It will soon be easier for students and parents with adverse credit histories to qualify for federal PLUS loans. Under new the Education Department’s (ED’s) new rules – which were released on Wednesday and are expected to take effect in March – ED will review only two years (rather than five) of a prospective borrower’s credit history to determine loan eligibility, and will excuse up to $2,085 in certain types of delinquent debt when running initial credit checks.
ED agreed to revisit the rules following pressure from many colleges and families who were angered after ED tightened the PLUS loan standards in 2011. The 2011 changes resulted in thousands of sudden loan denials and, consequently, enrollment declines and revenue losses at some institutions. According to Inside Higher Ed, department officials expect that the new standards will allow an additional 370,000 applicants to pass the initial credit check for PLUS loans.
Representative Chaka Fattah – Pennsylvania Democrat and co-chair of the Congressional Black Caucus Education Task Force – lauded the new standards; however others connected with historically black colleges have criticized ED for not moving quickly enough. Meanwhile, some policy analysts and consumer advocates argue that ability-to-pay criteria are necessary to prevent borrowers from being saddled with unmanageable debt, and that the new rules don’t do enough to safeguard against default.
If defaulting becomes an issue as a result of the new standards, the silver lining is policymakers will at least know about it and, hopefully, be able to do something. As part of ED’s changes to the PLUS program, the department will begin calculating and publishing annual cohort default rates for institutions receiving PLUS loans. That information should help illuminate whether borrowers are getting in over their heads.
Ultimately though, as EdCentral points out:
“The Department must do a better job reaching out to parents and helping them understand the terms and conditions of their loans, including the ability to repay their loan as a percent of their income if they consolidate into a Federal Direct Consolidation Loan. Better counseling won’t solve all the issues with the PLUS loan program. But it’s a start until we can ensure PLUS loans are a safe product for families and we can improve access to better aid options like grants for low-income families.”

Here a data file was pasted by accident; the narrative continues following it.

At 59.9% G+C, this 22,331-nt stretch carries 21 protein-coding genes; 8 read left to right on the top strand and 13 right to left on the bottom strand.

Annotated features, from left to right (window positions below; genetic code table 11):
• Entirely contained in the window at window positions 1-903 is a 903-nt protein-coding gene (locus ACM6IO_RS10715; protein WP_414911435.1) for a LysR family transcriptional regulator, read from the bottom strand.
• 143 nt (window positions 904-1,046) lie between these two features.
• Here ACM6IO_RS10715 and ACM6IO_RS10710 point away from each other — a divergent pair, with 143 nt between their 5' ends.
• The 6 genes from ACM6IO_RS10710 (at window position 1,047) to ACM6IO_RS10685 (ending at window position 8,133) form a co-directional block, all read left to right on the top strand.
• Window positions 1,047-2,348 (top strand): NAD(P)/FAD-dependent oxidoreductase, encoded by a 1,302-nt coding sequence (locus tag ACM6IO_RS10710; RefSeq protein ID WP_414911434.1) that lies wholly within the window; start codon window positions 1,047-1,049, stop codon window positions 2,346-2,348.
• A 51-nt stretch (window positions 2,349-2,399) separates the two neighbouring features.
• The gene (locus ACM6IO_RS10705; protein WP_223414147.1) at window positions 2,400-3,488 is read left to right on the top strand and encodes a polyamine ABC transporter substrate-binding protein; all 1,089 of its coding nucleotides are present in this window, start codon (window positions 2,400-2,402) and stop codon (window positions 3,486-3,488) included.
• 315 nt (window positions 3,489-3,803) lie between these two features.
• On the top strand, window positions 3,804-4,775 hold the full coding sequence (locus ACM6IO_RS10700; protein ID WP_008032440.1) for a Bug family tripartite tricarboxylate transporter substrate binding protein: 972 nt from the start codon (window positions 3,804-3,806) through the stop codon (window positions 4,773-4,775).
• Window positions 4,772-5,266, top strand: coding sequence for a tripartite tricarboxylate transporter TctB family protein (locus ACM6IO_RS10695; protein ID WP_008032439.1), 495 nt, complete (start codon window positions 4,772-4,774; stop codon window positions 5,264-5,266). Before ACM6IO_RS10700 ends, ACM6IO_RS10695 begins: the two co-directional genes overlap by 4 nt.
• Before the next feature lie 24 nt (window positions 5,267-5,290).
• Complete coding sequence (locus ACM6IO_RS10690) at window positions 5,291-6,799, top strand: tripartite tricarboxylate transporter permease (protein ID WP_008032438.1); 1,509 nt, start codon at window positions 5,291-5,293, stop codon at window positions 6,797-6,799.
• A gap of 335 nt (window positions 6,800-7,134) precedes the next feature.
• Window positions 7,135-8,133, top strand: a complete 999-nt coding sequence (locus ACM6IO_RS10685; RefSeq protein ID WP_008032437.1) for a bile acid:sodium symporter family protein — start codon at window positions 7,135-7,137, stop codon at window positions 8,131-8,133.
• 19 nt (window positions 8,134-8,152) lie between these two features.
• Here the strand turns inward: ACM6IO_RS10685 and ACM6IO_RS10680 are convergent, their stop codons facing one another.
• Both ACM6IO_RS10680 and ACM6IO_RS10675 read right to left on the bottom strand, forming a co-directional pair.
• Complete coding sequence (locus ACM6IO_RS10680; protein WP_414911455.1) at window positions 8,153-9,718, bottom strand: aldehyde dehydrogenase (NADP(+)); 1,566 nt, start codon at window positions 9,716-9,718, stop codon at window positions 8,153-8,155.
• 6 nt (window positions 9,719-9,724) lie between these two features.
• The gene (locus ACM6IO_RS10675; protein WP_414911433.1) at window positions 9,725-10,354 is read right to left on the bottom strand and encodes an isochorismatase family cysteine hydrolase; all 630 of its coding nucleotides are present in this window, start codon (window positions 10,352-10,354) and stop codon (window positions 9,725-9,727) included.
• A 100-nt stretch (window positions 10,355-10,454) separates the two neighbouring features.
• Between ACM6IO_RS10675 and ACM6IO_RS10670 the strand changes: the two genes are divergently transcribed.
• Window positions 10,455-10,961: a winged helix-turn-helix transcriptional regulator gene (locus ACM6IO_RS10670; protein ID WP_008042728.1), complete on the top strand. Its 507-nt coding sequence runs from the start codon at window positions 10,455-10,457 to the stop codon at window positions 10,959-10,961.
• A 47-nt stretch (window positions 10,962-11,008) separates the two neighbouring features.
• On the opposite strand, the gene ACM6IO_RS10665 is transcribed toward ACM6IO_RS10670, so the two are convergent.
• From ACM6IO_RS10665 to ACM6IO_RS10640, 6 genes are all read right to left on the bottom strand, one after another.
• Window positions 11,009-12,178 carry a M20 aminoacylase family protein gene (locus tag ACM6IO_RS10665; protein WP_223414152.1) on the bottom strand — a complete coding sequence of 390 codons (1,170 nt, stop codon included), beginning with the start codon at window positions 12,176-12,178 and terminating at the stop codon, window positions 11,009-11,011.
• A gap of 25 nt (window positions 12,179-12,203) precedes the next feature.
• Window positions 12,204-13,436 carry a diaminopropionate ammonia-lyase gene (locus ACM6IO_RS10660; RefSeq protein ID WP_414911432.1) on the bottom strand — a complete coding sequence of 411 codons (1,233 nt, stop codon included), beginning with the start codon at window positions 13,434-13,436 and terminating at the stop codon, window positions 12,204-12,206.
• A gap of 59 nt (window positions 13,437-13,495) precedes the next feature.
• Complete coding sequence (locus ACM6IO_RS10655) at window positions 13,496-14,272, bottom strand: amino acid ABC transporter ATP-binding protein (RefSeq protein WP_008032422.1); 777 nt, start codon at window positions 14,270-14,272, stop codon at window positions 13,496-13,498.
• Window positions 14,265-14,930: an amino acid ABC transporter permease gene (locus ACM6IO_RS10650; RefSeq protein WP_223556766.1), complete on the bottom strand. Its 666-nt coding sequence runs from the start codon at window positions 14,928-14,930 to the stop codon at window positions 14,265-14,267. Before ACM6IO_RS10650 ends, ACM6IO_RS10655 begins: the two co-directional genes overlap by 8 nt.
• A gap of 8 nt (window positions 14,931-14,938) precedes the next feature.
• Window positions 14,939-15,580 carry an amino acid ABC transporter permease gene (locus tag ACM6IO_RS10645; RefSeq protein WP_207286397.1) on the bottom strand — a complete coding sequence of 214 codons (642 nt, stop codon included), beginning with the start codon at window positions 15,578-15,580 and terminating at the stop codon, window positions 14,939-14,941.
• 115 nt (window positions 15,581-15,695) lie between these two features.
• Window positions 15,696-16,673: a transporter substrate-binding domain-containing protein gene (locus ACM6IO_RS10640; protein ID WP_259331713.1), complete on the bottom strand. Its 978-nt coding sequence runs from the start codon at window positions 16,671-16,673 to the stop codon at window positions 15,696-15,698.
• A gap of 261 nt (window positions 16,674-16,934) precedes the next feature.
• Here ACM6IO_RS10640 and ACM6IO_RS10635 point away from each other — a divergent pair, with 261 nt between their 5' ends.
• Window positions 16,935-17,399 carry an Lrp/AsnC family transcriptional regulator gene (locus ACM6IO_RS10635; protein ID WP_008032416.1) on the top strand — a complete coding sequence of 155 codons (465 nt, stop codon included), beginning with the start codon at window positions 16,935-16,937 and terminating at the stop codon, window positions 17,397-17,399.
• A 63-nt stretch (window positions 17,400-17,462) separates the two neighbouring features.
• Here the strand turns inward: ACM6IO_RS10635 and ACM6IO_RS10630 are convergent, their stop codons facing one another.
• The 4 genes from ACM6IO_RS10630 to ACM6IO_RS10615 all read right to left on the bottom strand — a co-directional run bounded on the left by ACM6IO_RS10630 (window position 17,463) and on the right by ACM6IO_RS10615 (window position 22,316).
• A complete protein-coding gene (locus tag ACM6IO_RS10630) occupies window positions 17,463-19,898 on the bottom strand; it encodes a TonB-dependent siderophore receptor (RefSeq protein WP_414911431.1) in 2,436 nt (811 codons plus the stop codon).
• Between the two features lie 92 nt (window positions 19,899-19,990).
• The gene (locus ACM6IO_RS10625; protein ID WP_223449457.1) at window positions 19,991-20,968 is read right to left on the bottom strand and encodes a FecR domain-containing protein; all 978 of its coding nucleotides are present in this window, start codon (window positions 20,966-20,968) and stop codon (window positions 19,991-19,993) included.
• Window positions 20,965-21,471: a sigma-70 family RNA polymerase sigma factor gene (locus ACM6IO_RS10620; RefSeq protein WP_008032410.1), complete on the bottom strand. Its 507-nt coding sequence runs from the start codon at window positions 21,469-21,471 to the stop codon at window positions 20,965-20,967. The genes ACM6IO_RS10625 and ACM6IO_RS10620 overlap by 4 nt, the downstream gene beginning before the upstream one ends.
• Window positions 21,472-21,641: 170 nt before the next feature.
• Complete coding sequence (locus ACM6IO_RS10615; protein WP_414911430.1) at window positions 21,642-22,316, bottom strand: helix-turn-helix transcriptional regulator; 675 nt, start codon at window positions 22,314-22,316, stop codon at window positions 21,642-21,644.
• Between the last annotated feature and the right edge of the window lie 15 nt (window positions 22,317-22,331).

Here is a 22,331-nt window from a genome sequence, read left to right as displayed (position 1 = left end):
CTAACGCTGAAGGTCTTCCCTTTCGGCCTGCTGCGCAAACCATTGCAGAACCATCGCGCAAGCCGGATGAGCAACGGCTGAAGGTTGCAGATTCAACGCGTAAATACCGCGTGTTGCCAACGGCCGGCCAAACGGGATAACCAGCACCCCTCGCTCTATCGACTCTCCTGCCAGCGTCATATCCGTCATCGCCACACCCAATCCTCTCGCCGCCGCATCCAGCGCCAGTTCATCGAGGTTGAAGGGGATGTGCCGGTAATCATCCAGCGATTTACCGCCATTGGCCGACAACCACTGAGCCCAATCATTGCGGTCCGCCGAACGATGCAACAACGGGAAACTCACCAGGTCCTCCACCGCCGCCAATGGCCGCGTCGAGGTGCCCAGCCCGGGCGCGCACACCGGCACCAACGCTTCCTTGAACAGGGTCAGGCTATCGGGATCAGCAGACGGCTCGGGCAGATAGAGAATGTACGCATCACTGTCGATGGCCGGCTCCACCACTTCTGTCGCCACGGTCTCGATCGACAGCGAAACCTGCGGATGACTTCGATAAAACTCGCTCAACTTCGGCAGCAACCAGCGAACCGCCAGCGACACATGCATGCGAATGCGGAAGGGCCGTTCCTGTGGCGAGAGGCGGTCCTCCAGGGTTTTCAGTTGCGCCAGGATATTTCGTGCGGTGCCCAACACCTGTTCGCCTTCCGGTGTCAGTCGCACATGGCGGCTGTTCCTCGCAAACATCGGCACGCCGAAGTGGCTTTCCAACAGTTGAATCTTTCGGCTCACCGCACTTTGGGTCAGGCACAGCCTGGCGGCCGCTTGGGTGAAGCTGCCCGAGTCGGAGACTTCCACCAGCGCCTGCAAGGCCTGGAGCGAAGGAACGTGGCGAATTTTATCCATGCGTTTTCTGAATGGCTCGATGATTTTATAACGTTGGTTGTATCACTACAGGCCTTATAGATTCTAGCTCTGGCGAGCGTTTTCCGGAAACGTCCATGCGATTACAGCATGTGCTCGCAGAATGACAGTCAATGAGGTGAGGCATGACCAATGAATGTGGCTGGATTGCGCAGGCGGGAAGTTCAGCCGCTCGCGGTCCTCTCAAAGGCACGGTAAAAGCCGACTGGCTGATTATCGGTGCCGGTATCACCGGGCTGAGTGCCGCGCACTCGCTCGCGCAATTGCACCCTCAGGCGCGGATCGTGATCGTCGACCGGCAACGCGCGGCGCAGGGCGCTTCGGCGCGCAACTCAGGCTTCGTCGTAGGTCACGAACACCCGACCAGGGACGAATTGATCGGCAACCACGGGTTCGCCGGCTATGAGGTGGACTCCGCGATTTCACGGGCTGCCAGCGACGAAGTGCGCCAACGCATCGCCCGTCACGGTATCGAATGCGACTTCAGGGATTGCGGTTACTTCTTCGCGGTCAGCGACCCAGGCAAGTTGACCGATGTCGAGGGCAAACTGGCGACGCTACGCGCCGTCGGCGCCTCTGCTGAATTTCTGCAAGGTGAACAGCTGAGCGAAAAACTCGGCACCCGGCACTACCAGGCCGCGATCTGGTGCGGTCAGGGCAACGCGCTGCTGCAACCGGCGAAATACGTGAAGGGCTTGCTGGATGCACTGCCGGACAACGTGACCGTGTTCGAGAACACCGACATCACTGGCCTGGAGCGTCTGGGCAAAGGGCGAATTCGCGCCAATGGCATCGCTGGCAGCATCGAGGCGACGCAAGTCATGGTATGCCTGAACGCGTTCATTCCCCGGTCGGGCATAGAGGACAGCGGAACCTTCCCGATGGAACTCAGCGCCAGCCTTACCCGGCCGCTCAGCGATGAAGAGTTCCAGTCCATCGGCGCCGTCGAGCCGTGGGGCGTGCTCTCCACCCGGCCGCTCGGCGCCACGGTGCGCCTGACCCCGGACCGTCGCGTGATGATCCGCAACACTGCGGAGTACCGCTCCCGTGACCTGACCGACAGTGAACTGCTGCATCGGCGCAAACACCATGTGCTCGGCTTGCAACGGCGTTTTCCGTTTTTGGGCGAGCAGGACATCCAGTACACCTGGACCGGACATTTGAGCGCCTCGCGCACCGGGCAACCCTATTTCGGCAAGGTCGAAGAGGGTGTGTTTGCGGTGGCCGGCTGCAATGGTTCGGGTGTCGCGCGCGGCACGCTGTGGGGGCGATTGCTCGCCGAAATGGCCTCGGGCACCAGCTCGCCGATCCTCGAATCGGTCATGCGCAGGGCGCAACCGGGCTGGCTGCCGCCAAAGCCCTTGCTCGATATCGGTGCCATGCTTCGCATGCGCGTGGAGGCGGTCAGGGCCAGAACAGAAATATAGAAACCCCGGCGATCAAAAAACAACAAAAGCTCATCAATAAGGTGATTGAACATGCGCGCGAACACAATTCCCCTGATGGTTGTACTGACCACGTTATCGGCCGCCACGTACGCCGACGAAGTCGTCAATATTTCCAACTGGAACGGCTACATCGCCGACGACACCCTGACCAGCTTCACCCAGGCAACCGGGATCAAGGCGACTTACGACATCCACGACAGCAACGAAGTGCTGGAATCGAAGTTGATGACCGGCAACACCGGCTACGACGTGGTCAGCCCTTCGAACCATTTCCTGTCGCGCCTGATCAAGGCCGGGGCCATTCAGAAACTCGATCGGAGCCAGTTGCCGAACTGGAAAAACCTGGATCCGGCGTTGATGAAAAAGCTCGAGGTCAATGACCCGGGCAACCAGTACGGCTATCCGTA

ED currently only calculates cohort default rates for colleges that receive Stafford loans.
The U.S. Department of Education (ED) recently released its annual update on federal student loan cohort default rates (CDRs), which measure the frequency with which student borrowers at all levels (undergraduate, graduate, etc.) default on their federal loans. Although the UW’s CDR rose while the national CDR declined, the UW’s rate still remains well below that of the nation.
ED is in its first year of using only the more accurate three-year CDR measure – as opposed to the two-year CDR. Thus, this year’s report only includes the FY2011 three-year CDR, which represent the percentage of student borrowers who entered into repayment in FY2011, but failed to make loan payments for a 270-day period within three years of leaving school.
The Department provides breakdowns of its data by institution type, state and school. Here are some key findings:
- The national three-year CDR declined from 14.7 to 13.7 percent overall.
- The three-year rate decreased over last year’s rates for all sectors:
- Public institutions decreased very slightly from 13.0 to 12.9 percent,
- Private nonprofits decreased from 8.2 to 7.2 percent, and
- For-profits’ whopping 21.8 percent rate decreased to 19.1 percent.